As regular readers know, I sue public bodies for violating the Open Public Meetings Act (OPMA)  and sometimes obtain a court order, either by settlement or the judge’s adjudication, requiring the public body, going forward, to take better minutes, produce its meeting minutes more promptly or otherwise improve its OPMA compliance.  But, what can a citizen-plaintiff do when a public body subject to such an order elects to disobey it? 

In February of 2008, I obtained a court order requiring the Lawnside Borough Council (Camden County), among other things, to record “reasonably comprehensive” executive session minutes that “contain an account and identification of matter discussed and action taken.” I filed my suit because the Council’s executive minutes were so terse and vague that they were useless.  Background and case documents on my suit are available here.

In December 2011, after learning that the Lawnside Council, despite the court order, was still recording vague and terse executive minutes, I wrote to the Borough Attorney, Morris Smith, and advised him that if the Council didn’t make its minutes compliant with the court’s 2008 order, I would take enforcement action against it.  Unfortunately, the Lawnside Council’s May 30, 2012 and June 6, 2012 minutes were still noncompliant, so attorney Walter M. Luers, on by behalf, filed a “Motion to Enforce Litigants’ Rights” against the Borough.  That motion and supporting documents are on-line here.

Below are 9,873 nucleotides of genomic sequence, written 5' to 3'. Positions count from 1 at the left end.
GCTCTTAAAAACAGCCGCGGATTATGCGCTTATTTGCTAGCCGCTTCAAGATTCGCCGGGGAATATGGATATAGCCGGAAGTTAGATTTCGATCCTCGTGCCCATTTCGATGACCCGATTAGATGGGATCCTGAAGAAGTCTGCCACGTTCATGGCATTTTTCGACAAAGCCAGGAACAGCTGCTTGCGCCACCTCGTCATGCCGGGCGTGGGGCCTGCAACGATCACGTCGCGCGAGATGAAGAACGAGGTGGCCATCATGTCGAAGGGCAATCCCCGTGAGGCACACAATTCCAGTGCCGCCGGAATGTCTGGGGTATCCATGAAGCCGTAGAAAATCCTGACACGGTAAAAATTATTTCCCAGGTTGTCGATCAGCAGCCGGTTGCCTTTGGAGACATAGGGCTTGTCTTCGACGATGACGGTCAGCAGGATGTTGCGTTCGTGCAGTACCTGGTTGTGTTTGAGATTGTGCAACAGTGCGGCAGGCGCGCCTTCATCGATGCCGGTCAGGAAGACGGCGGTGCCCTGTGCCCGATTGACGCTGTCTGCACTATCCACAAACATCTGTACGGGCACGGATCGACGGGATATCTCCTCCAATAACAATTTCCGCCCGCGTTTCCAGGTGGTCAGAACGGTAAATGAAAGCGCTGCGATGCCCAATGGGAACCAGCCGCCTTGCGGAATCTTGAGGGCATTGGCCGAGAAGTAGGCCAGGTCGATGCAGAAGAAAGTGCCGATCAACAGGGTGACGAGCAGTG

The court rule that provides for such motions, fortunately, permits the court to make Lawnside pay my costs and attorney fees for filing and prosecuting this motion.  While the award of costs and fees is within the court’s discretion, I hope that the court does order the town to pay since that will encourage me and other OPMA plaintiffs to seek the court’s assistance to ensure that the court’s orders are followed.  If, however, the court declines to make the town pay my costs, that will burden successful OPMA plaintiffs with the costs of enforcement, thus allowing public bodies to more easily ignore court orders.

Unless Lawnside and I come to a mutually acceptable agreement, my motion will be heard in Camden on Friday, December 21, 2012.  The hearing, of course, is open to the public, but those who wish to attend are cautioned to telephone the court at 856- 379-2234 the day before the hearing to make sure that it hasn’t been postponed or cancelled.  Refer to Paff v. Lawnside, Docket No. CAM-L-7027-06.

Chairman of the New Jersey Libertarian Party's Open Government Advocacy Project. Please send all comments to [email protected]